I agree with you there.

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I love the idea of Ruskin, and I like the location. The idea of using a hill to your advantage for street layout and style purposes is refreshing compared to what most developments have done. Good luck with approval, Ruskin.

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Disappointing Update.

We were forwarded with a recommendation to deny by the Subdivision Committee of the Planning Commission (2 for denial, 1 for passage). Their whole problem revolves around density. We are proposing 10 units per acre which follows a transect from condos on Mission to single family lots up the hill and on the edges. This density is, as many of you know, relatively sparse relative to most TND's. The two that voted for denial claim to be very supportive of New Urbanist concepts and City Plan 2025, but admitted that they are swayed by "not-in-my-back-yard" in this case.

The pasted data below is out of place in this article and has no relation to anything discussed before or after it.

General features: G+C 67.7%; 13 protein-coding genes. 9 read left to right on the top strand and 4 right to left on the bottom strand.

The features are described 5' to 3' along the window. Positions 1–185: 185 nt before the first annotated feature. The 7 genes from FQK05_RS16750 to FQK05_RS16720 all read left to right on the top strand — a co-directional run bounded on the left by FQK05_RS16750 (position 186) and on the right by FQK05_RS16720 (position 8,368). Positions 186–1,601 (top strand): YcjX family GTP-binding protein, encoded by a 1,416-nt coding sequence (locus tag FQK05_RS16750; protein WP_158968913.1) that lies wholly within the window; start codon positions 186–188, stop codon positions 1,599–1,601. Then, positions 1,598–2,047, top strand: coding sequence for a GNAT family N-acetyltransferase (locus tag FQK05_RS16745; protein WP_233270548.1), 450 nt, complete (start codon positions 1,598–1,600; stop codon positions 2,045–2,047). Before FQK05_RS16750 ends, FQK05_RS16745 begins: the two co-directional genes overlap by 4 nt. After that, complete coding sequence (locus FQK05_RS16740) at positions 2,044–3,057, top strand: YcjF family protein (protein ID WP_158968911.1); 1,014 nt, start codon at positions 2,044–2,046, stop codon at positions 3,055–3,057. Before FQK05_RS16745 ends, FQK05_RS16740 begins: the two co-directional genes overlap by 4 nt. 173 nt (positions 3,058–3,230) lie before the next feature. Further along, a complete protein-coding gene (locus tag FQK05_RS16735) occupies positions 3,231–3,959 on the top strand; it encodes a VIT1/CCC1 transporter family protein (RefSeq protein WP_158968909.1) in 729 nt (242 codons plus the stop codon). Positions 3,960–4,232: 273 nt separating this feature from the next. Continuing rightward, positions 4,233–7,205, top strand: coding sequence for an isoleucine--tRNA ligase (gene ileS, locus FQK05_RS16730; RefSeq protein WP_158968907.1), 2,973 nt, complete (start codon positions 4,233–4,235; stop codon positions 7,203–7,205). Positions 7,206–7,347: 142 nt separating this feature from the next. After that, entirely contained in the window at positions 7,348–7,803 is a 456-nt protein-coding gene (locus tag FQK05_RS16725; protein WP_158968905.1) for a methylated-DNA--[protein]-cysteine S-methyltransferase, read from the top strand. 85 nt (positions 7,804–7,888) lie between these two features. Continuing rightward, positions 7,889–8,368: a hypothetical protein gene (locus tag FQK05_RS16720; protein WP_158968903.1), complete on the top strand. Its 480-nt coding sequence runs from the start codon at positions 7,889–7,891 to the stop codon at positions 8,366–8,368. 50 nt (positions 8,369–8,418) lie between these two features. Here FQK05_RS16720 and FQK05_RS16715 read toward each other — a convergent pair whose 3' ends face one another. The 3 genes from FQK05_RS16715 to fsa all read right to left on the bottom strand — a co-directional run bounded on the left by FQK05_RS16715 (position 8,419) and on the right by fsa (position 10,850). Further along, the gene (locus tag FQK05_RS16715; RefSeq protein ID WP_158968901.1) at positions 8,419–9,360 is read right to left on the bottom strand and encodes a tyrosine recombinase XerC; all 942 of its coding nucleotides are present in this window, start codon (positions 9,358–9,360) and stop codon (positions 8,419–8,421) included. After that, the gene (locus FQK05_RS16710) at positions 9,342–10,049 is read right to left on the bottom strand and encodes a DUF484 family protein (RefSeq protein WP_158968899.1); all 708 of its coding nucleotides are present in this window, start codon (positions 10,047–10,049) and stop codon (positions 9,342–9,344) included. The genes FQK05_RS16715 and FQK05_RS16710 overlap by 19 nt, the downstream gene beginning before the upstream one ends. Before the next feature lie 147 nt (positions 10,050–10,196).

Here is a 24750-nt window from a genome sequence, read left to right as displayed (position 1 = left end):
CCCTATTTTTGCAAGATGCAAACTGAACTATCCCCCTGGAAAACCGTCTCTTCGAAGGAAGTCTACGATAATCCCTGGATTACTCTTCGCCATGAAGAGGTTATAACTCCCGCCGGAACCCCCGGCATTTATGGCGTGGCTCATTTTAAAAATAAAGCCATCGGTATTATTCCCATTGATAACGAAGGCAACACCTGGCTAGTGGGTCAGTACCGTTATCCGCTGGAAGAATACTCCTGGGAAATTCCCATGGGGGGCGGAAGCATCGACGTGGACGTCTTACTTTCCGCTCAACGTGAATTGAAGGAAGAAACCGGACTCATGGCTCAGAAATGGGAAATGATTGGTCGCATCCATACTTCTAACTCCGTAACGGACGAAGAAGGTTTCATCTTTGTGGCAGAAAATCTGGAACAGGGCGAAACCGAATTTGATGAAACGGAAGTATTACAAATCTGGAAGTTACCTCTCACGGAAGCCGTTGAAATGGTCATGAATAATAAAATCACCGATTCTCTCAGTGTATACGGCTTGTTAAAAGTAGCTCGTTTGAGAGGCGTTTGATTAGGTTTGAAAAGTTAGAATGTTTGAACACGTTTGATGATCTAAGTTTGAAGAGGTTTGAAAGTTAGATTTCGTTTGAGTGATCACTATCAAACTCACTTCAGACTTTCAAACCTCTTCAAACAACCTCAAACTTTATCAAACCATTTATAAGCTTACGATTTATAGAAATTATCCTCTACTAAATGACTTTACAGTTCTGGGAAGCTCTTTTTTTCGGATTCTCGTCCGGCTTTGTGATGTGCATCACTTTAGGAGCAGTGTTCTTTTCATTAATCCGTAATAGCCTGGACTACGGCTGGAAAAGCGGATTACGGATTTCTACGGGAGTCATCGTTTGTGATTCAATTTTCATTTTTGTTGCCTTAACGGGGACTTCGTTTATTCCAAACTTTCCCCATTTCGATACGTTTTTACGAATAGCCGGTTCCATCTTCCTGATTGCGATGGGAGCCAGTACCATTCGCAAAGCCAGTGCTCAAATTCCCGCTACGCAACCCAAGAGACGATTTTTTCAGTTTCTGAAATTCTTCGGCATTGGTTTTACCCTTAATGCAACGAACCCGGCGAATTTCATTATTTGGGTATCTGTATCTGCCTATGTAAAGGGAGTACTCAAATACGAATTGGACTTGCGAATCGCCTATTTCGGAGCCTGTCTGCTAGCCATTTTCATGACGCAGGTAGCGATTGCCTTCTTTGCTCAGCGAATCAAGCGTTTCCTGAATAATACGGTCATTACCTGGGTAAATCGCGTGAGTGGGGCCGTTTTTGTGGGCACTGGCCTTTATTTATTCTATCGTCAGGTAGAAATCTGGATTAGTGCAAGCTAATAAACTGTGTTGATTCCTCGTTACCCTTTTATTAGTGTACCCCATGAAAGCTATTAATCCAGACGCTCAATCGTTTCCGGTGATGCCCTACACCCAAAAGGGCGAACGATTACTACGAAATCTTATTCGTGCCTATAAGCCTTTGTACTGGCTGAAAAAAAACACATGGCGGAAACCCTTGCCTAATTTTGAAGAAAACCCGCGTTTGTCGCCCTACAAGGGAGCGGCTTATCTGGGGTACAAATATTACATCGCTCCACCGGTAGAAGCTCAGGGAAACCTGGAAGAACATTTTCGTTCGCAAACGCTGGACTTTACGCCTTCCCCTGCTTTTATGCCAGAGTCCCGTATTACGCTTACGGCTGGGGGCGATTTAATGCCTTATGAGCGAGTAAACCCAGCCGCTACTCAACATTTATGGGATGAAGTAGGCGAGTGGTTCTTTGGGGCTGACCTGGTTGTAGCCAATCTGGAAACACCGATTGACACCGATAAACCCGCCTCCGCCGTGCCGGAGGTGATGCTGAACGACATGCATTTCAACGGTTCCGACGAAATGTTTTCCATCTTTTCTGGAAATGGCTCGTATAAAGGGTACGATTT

We feel very strongly about a mix of uses (and, therefore, density) are critical to a healthy community and have decided to move forward with the current plan, but will need public support. The Planning Commission meeting is at 5:30 on Monday, December 11th.